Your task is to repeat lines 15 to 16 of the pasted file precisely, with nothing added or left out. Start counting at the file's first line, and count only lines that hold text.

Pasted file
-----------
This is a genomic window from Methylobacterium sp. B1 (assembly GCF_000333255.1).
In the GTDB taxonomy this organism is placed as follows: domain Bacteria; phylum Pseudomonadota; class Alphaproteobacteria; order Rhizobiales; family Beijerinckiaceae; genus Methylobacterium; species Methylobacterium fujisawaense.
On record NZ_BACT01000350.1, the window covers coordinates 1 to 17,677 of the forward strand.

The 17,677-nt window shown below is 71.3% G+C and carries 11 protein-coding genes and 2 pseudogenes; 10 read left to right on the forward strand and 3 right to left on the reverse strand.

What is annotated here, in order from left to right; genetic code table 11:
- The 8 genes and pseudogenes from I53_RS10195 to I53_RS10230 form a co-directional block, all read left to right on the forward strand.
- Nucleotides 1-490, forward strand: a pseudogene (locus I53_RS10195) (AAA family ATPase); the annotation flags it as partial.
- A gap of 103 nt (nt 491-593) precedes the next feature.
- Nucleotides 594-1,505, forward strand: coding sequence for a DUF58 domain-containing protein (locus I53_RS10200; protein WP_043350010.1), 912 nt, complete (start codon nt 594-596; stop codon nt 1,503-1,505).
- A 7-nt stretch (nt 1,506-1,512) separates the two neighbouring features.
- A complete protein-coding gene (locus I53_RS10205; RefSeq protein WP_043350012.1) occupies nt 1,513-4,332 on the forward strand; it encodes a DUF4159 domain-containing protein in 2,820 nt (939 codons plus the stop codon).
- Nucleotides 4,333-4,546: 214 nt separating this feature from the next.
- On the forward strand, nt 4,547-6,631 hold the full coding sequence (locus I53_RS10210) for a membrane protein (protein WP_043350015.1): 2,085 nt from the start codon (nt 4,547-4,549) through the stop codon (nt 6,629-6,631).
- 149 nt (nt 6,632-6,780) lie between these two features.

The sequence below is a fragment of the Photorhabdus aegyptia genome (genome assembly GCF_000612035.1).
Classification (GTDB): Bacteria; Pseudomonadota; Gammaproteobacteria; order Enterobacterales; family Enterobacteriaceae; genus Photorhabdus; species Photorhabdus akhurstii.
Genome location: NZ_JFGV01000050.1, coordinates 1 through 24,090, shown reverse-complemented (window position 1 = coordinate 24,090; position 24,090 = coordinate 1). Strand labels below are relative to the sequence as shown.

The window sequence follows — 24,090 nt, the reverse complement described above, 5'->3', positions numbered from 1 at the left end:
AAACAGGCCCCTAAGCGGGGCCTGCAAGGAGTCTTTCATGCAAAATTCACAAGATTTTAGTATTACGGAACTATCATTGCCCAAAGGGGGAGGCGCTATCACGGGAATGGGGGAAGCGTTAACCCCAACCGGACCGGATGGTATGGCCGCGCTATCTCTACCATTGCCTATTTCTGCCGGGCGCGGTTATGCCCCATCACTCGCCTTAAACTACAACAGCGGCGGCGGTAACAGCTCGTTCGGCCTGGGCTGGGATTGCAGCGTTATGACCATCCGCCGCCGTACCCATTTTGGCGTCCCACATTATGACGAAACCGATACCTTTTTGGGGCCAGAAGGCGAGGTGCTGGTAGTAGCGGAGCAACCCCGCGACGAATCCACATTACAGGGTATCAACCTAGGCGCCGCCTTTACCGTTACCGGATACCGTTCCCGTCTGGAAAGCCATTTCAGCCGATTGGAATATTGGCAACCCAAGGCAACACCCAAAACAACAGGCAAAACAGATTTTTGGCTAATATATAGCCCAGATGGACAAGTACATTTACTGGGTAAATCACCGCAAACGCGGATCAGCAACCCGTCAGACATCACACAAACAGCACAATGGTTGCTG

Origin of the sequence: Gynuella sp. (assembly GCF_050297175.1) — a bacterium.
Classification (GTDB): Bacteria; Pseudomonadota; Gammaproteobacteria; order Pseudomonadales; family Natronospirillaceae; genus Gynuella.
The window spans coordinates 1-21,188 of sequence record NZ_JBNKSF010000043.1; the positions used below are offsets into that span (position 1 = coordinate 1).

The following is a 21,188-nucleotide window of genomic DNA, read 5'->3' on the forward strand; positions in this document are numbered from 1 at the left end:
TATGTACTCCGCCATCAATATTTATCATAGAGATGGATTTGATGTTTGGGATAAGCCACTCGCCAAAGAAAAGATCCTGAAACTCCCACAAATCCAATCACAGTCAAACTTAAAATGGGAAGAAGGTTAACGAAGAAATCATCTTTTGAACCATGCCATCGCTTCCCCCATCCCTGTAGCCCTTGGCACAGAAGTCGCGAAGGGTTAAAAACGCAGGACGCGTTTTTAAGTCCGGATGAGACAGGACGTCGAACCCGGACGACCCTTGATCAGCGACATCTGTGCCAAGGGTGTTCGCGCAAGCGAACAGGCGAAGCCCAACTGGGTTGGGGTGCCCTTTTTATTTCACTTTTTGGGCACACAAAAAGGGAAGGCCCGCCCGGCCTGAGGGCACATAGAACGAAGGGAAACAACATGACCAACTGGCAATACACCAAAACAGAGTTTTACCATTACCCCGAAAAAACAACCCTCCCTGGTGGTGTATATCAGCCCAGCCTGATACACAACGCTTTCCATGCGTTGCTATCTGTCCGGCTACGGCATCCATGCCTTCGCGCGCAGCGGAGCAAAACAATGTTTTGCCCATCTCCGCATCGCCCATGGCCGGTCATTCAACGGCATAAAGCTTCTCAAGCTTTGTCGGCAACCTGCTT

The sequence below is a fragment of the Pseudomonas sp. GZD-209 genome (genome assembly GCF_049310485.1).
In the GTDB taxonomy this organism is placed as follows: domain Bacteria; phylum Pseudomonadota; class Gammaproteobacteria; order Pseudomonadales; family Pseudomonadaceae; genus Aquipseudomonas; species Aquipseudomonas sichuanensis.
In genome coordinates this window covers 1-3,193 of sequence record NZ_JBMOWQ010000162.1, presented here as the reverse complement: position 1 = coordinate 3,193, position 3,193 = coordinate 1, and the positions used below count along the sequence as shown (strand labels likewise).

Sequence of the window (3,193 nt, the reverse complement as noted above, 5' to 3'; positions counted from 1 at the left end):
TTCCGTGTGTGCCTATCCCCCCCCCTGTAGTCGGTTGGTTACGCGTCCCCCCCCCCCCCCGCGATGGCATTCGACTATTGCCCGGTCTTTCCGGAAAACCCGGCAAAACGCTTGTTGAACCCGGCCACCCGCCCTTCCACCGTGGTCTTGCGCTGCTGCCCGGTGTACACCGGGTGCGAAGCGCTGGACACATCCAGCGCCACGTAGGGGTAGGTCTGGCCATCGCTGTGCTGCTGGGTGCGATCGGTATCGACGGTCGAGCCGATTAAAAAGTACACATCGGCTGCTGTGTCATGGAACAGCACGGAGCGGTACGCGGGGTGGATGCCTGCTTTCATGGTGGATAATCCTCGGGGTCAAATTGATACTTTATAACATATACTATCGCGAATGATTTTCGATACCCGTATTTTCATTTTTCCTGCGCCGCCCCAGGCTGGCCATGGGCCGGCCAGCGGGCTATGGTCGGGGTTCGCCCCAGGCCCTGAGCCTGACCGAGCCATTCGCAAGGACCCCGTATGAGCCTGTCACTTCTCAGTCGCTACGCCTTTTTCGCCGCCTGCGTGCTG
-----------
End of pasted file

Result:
The sequence below is a fragment of the Photorhabdus aegyptia genome (genome assembly GCF_000612035.1).
Classification (GTDB): Bacteria; Pseudomonadota; Gammaproteobacteria; order Enterobacterales; family Enterobacteriaceae; genus Photorhabdus; species Photorhabdus akhurstii.